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Shernaz of Danville, CA on Bullying

Shernaz of Danville, CA writes:

I’ve lived in California for 4 years with my husband and 3 sons. We moved here from Houston, TX and love the climate and people in California.  I’m a full time mom now but have previously worked for non-profits in the fields of healthcare and higher education.

As a child, I lived in a society where bullying was sadly quite common, and am determined to prevent it from happening as much as I possibly can.

I’m a full time mom and feel very strongly about issues of equality, women’s rights, bullying, racism and bigotry. I’ve never really been involved in politics but this election has troubled me so much that I feel a strong commitment to take some sort of action.  The hate that Trump and his team are spreading towards minorities, immigrants, LGBTQ, etc. bothers me deeply and has galvanized me into getting involved.  I worry about my children growing up in a country in which they will have no place because of the color of their skin, and fear that all the progress we have made as a society towards embracing tolerance, love and respect for others will be negated by the new administration.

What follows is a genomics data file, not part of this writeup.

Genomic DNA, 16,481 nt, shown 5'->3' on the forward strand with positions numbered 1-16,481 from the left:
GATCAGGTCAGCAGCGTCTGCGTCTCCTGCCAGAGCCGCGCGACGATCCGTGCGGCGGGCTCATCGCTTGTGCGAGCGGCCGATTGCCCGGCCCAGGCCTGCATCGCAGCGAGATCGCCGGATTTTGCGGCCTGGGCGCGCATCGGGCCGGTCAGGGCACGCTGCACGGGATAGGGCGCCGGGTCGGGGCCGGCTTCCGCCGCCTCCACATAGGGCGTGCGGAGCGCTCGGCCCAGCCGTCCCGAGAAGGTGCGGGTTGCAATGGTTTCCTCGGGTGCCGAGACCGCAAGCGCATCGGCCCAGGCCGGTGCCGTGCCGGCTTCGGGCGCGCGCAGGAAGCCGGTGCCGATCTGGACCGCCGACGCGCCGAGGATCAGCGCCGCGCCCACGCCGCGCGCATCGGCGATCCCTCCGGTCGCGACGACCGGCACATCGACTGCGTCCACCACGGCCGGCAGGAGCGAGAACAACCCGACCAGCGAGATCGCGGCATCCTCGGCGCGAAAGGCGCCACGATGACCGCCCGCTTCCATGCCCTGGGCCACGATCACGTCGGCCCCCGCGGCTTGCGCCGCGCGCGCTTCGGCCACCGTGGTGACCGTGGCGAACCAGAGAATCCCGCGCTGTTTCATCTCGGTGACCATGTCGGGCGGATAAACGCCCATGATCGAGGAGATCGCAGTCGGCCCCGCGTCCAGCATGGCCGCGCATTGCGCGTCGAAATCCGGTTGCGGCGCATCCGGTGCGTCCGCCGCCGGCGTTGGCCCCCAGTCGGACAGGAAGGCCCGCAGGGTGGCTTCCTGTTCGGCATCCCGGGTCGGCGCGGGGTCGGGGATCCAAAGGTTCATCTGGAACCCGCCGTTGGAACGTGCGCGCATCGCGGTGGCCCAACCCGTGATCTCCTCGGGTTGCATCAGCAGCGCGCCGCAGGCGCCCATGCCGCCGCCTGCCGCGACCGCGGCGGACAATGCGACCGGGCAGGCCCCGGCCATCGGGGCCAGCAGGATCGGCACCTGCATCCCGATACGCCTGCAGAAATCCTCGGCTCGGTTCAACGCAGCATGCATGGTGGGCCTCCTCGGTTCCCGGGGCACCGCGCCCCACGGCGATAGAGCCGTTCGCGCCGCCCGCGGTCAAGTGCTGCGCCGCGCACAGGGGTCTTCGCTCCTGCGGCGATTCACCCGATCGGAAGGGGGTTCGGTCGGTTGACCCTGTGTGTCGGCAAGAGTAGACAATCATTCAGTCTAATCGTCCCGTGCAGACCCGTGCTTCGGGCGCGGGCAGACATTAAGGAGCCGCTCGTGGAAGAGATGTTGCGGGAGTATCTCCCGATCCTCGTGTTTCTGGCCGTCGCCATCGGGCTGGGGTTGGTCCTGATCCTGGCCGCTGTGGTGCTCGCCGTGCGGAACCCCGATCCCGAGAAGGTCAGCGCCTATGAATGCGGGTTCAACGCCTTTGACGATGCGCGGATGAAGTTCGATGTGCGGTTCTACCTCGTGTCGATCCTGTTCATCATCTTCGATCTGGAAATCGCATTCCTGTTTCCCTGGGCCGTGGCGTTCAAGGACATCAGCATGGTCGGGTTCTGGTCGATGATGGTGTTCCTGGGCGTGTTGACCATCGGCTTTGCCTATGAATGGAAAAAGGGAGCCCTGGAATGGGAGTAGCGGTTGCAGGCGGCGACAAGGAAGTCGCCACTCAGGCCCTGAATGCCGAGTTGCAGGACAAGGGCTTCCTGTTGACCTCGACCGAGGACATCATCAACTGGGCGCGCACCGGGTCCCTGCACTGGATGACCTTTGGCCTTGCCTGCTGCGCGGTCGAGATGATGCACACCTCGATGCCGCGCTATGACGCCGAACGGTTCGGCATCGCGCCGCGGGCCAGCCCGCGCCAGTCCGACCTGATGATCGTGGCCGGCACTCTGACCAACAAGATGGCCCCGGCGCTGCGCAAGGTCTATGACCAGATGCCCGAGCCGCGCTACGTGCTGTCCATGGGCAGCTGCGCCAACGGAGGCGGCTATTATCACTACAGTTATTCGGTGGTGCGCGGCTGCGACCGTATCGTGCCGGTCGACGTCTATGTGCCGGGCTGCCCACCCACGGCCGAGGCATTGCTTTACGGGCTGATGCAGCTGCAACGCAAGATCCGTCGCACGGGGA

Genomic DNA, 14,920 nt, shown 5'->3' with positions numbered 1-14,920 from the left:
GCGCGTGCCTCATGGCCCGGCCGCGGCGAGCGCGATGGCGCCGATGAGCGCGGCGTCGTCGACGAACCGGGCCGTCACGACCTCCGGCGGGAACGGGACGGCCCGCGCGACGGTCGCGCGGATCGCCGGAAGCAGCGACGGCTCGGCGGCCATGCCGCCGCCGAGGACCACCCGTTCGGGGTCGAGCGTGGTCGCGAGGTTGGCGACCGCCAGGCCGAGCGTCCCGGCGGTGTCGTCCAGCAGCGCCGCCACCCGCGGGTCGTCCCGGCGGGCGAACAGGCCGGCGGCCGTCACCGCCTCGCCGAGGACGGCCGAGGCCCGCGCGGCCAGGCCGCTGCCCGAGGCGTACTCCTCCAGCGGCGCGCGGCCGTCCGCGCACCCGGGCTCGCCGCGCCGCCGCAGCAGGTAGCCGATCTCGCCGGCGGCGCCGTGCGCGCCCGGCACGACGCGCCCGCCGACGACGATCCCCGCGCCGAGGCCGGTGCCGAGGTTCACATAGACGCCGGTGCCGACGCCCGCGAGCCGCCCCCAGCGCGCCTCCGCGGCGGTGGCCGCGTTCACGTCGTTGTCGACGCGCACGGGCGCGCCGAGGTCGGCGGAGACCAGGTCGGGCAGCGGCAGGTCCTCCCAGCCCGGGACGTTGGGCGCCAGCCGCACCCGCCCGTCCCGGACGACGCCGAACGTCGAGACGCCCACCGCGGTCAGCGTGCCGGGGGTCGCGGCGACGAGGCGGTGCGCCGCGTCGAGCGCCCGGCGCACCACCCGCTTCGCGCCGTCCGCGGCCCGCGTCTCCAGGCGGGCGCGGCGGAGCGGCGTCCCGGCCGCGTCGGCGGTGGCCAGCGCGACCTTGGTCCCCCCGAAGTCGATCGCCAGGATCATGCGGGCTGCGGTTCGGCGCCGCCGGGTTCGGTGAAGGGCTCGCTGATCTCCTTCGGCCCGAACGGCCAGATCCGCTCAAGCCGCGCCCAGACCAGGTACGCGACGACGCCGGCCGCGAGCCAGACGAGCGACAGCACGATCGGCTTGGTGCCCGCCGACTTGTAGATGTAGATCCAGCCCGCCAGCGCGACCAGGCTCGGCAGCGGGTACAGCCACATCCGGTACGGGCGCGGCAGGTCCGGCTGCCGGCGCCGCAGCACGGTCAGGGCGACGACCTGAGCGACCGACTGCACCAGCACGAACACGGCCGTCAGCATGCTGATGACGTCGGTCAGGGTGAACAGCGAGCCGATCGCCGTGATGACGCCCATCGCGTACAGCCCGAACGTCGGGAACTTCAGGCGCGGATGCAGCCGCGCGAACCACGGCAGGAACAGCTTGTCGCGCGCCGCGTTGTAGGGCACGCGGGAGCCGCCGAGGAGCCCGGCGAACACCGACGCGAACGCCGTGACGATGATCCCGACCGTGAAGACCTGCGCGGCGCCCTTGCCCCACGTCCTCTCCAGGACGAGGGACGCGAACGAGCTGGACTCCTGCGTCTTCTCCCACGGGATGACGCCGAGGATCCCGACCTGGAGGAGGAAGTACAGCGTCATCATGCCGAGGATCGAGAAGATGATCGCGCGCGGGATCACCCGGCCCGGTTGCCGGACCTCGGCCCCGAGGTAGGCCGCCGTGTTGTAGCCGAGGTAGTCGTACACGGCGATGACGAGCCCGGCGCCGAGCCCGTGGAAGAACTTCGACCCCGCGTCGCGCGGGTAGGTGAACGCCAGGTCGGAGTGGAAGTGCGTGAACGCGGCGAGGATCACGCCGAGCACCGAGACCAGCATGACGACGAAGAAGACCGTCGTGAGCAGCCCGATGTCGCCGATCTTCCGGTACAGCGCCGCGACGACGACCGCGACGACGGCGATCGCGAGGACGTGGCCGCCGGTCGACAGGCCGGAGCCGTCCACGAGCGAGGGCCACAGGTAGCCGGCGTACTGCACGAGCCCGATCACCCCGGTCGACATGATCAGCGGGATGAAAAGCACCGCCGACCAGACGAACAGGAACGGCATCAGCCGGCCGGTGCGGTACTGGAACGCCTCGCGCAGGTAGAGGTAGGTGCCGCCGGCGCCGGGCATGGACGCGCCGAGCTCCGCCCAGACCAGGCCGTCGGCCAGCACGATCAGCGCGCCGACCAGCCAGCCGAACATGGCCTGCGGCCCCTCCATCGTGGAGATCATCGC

We have to take a stand against bullying, of which racism is the ugliest manifestation.  We must expose it whenever and wherever it exists and not rest until we live in the kind of tolerant and respectful society that we all hope for.

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Molly of Las Vegas, NV on Women’s Rights

Molly of Las Vegas, NV writes:

I have been living abroad for over a decade but I still value my ties to the Las Vegas community. Nearly everything American that my daughter has experienced comes from Vegas: the great parks in Summerlin, the fabulous library and its wonderful summer programs.

I worry what message President Trump will send my daughter and her generation of American women.